Tuesday, October 18, 2011

Too much redundancy will kill you

A customer asked me to verify their vSphere implementation. Everything looked perfectly redundant, in the traditional elegant way: cross over between layers to avoid single points of failure. I had to break the bad news: too much redundancy can mean NO redundancy.
In this case: host has 4 network interfaces (2x dual port card). VM's connect to a vSwitch, which has redundancy over vmnic0 and vmnic2 (using 1 port of each card). Another vSwitch for the storage traffic, same level of redundancy, using vmnic1 and vmnic3. Looking good.
Then the physical level. 4 host interfaces, 2 interconnected network switches. The traditional |X| design connects the two interfaces of every card to different switches. Looking good.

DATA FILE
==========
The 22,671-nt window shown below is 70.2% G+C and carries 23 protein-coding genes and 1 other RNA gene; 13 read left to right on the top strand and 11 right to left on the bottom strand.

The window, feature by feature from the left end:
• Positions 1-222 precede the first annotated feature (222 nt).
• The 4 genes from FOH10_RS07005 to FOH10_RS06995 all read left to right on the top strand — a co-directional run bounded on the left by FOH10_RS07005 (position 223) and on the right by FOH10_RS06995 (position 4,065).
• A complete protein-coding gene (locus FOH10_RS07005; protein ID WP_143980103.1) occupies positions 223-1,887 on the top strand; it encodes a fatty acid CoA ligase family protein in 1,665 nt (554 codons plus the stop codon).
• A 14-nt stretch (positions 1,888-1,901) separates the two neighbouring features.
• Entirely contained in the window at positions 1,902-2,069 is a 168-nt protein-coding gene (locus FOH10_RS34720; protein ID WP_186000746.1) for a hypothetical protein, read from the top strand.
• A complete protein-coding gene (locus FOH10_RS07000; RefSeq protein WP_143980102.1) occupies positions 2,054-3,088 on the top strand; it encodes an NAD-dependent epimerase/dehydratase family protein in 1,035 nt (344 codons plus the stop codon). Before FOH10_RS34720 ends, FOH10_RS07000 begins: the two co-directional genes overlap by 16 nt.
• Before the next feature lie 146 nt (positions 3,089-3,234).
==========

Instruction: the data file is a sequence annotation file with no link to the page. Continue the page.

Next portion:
But looking at both configurations together, you'll see that every vSwitch gets connected to one physical switch. The sum of two crossed redundancy configurations equals no redundancy at all.
Enabling CDP or LLDP can help you identify this problem, as you can identify on every interface which physical switch it connects to. In this case the CDP physical switch identifier was the same on vmnic0 and vmnic2, and again the same on vmnic1 and vmnic3.
I advised changing the cabling to four straight || || connections, vmnic0 and vmnic1 to the left switch and vmnic2 and vmnic3 to the right switch. That re-introduces the redundancy they thought they had.

2 comments:

pvaneynd said...

That is actually quite funny.

deinoscloud said...

Nice catch. Many designs have this kind of error...

Obviously you would have to change at the vSS level if you hosts are blade type since the X is physically wired in the back plane of the chassis; NICPort1->SW1, NICPort2->SW2